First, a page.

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New article in Naturwissenschaften

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Subject: New article in Naturwissenschaften
From: "Sonja Amoser" <>
Date: Tue, 14 Aug 2007 11:49:54 +0200
Antonio Guillén-Servent and Carlos Ibáñez (2007): Unusual echolocation behavior 
in a small molossid bat, Molossops temminckii, that forages near background 
clutter. Behav Ecol Sociobiol 61, 1599–1613.

Abstract: When searching for flying insects, Molossops temminckii uses unusual 
echolocation calls characterized by upward modulation of frequency vs time 
(UFM). Call frequency increases asymptotically in the relatively long (∼8 ms) 
pulses from a starting frequency of ∼40 kHz to a long narrowband tail at ∼50 
kHz. When approaching a prey, the bat progressively increases the duration of 
calls and intersperses in the sequence broadband downwardly frequency-modulated 
signals with a terminal frequency of about 53 kHz, which totally replaces the 
UFM signals at the end of the approach phase. The sequence progresses to a 
capture buzz resembling those from other molossid and vespertilionid bats. The 
M. temminckii wing morphology is characterized by an average aspect ratio and a 
high wing loading, suggesting that it is more maneuverable than the typical 
Molossidae but less than typical Vespertilionidae. M. temminckii regularly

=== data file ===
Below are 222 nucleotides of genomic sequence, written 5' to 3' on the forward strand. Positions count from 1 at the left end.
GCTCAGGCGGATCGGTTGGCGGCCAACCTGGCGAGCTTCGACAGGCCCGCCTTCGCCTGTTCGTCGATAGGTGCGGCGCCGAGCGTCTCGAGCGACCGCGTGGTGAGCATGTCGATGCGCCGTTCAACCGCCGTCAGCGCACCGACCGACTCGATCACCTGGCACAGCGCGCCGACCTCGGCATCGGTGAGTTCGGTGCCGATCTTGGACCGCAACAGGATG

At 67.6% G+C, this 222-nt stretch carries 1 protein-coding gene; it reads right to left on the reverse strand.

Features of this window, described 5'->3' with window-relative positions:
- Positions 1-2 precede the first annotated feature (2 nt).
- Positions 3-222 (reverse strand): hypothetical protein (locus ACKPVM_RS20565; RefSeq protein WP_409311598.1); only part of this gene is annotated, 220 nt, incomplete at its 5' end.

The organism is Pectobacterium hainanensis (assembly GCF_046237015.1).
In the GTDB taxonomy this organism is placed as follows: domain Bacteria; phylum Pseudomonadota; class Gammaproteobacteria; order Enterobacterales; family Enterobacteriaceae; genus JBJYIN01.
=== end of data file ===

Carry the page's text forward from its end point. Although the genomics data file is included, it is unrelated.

forages near clutter, where it needs to pay attention to the background and 
might face forward and backward masking of signals. We hypothesize that the UFM 
echolocation signals of M. temminckii represent an adaptation to foraging near 
background clutter in a not very maneuverable bat needing a broad attention 
window. The broadband component of the signal might serve for the perception of 
the background and the narrowband tail for detection and perhaps classification 
of prey. Bats may solve the signal masking problems by separating emission and 
echoes in the frequency domain. The echolocation behavior of M. temminckii may 
shed light on the evolution of the narrowband frequency analysis echolocation 
systems adopted by some bats foraging within clutter.

For reprints please contact Antonio Guillén-Servent (Email: 


Kind regards


University of Vienna, Dept. of Behavioural Biology
Sonja Amoser

Althanstrasse 14
1090 Vienna
tel: +43 (1) 4277 54467
fax: +43 (1) 4277 54506
mobile: +43 (664) 500 61 06

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